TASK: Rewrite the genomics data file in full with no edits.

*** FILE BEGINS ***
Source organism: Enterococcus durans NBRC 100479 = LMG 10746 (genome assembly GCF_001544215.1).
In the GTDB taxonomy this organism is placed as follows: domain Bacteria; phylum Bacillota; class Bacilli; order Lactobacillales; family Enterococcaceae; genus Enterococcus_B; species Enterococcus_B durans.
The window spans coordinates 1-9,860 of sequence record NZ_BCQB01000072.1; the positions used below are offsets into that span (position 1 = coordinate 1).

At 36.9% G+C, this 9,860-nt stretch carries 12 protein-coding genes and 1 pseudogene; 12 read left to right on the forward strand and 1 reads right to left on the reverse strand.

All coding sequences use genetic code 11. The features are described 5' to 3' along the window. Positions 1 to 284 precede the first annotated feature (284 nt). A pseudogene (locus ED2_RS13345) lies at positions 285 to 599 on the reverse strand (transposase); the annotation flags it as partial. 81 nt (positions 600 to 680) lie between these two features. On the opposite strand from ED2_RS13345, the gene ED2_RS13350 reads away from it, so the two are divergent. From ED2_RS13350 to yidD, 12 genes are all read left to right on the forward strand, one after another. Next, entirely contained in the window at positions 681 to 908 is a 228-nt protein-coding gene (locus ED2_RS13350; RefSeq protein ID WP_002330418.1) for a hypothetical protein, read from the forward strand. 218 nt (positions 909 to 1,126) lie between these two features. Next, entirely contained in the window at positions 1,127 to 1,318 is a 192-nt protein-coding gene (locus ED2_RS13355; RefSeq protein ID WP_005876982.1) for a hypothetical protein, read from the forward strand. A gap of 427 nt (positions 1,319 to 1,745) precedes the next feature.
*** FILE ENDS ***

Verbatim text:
Source organism: Enterococcus durans NBRC 100479 = LMG 10746 (genome assembly GCF_001544215.1).
In the GTDB taxonomy this organism is placed as follows: domain Bacteria; phylum Bacillota; class Bacilli; order Lactobacillales; family Enterococcaceae; genus Enterococcus_B; species Enterococcus_B durans.
The window spans coordinates 1-9,860 of sequence record NZ_BCQB01000072.1; the positions used below are offsets into that span (position 1 = coordinate 1).

At 36.9% G+C, this 9,860-nt stretch carries 12 protein-coding genes and 1 pseudogene; 12 read left to right on the forward strand and 1 reads right to left on the reverse strand.

All coding sequences use genetic code 11. The features are described 5' to 3' along the window. Positions 1 to 284 precede the first annotated feature (284 nt). A pseudogene (locus ED2_RS13345) lies at positions 285 to 599 on the reverse strand (transposase); the annotation flags it as partial. 81 nt (positions 600 to 680) lie between these two features. On the opposite strand from ED2_RS13345, the gene ED2_RS13350 reads away from it, so the two are divergent. From ED2_RS13350 to yidD, 12 genes are all read left to right on the forward strand, one after another. Next, entirely contained in the window at positions 681 to 908 is a 228-nt protein-coding gene (locus ED2_RS13350; RefSeq protein ID WP_002330418.1) for a hypothetical protein, read from the forward strand. 218 nt (positions 909 to 1,126) lie between these two features. Next, entirely contained in the window at positions 1,127 to 1,318 is a 192-nt protein-coding gene (locus ED2_RS13355; RefSeq protein ID WP_005876982.1) for a hypothetical protein, read from the forward strand. A gap of 427 nt (positions 1,319 to 1,745) precedes the next feature.